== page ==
The Derek Boshier Conversation

11 November 2019

Derek Boshier, you were a key member of the early Pop Art movement in the UK. That must have been an exciting time to be a young artist at the Royal College of Art?

The Royal College of Art class of 1959 – 62 was perhaps to do with being at the right place at the right time. The generation before with Richard Hamilton’s This is Tomorrow set the critical / theoretical agenda. What the Royal College students did was to popularize the Pop Art movement via the changing British culture that morphed into swinging London later.

From the dreary post war 1950s Britain, most of the 59-62 Royal College of Art students were from working class backgrounds, Allen Jones, Peter Philips, David Hockney, Patrick Cauldfield and myself. Pauline Boty came from a middle class background.

Derek Boshier and David Hockney, Royal College of Art, 1961.

One of your fellow students from the RCA, David Hockney, wrote the introduction to your 2015 Thames and Hudson book – Derek Boshier : Rethink/Re-entry, and has his own base in LA. Do you still keep in touch?

The Derek Boshier Conversation Artst Interview

I see David of course as he lives in Los Angeles. Earlier this year he painted my portrait, although the last few months he has been living in Normandy.

You have always been interested in the infiltration of American life in to UK culture, and shown this in paintings like Special K. Do you think this interest influenced your decision to move permanently to Los Angeles?

Yes many of my 1961-62 Pop Art paintings where concerned with the infiltration of American culture on British culture. My time living in America was an expansion of what was initially a one semester visit as a visiting artist to the University of Houston in Texas. The semester turned into a 13 year Texas stay. I married and had two daughters in Houston.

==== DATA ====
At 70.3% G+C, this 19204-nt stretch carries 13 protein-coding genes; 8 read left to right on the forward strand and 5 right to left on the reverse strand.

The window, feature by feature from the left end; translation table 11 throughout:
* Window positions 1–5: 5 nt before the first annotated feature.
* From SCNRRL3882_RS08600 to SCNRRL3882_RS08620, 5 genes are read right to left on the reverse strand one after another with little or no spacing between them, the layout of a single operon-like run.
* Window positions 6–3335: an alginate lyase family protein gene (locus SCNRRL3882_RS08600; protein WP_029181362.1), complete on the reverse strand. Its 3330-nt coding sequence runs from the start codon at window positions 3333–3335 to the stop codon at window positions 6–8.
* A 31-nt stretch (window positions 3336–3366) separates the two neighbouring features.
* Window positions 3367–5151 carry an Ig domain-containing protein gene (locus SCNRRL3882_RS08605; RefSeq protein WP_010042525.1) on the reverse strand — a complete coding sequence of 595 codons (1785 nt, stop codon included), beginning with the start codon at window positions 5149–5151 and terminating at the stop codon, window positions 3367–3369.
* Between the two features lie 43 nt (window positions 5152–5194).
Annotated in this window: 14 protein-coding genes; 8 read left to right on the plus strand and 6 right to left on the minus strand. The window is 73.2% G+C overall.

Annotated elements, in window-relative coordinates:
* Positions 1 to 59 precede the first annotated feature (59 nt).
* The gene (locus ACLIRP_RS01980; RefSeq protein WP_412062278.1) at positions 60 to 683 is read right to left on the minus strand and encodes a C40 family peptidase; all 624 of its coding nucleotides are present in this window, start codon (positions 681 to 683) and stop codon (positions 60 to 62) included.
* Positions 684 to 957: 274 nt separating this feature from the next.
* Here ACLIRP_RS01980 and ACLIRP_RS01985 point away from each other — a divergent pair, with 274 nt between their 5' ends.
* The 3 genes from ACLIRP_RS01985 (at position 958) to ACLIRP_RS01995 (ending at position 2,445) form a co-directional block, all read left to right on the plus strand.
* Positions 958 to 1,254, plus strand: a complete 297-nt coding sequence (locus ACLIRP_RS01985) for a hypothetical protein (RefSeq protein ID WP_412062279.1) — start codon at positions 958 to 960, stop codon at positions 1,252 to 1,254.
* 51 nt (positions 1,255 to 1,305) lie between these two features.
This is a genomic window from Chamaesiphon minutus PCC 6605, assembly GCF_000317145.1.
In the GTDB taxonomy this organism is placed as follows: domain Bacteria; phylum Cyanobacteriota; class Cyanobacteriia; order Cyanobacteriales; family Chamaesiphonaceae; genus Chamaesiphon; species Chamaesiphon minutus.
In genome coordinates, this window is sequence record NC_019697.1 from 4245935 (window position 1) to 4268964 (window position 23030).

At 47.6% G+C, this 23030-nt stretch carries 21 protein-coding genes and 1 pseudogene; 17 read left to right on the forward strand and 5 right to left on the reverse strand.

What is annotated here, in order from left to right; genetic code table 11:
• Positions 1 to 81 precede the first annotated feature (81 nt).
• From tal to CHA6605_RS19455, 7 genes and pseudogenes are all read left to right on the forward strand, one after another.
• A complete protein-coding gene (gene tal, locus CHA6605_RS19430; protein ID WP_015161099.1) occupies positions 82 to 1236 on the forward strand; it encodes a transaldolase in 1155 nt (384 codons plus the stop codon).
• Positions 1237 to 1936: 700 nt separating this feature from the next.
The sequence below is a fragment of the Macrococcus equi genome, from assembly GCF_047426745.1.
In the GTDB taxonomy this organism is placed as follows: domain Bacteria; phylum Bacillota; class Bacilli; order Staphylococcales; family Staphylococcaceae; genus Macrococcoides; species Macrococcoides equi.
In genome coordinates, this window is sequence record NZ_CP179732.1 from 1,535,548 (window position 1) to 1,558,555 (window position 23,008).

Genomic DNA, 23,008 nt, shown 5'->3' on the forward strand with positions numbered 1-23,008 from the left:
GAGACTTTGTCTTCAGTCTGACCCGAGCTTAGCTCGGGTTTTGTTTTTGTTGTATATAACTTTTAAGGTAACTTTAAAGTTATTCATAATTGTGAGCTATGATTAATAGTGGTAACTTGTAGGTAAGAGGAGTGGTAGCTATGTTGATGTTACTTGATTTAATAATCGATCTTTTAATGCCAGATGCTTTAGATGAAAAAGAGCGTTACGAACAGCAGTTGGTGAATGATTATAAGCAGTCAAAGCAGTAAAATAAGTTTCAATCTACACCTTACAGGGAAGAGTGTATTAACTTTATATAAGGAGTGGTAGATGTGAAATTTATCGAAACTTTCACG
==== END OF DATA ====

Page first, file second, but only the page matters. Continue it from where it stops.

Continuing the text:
My current living in Los Angeles for 22 years was the same continuation as I went to teach at CalArts for one year, then was asked to do a second year, and after leaving CalArts, stayed. The dilemmas politically an individual has to deal with in any country. Now with President Trump in America, and Prime Minister Johnson In Britain, earlier Mrs Thatcher and Reagan.

Has your view of American culture changed now that you more of an ‘insider’ living there, and if anything, what are the things you miss most about living in the UK?

As a British ex-patriot living in Los Angeles, yes of course I miss much about living abroad. As you can imagine, living from birth to aged 43 totally formed my persona. Living in America, I still feel totally British and miss friends, the British landscape, newspapers and culture generally.

The Derek Boshier Conversation Artst Interview

Derek Boshier, Hans-Ulrich Obrist/ Serpentine Gallery

You collaborated with David Bowie, designing artwork for his albums: Lodger and Let’s Dance. How did you and David meet?

I met David Bowie as I was asked by the British Council to curate an exhibition at the Hayward Gallery in London. The exhibition was titled Lives (artists who use other people as the subject matter of their art). Meaning no abstract, landscape or performance artist who worked off of themselves etc. The exhibition tried to be inclusive of the then high art and low art.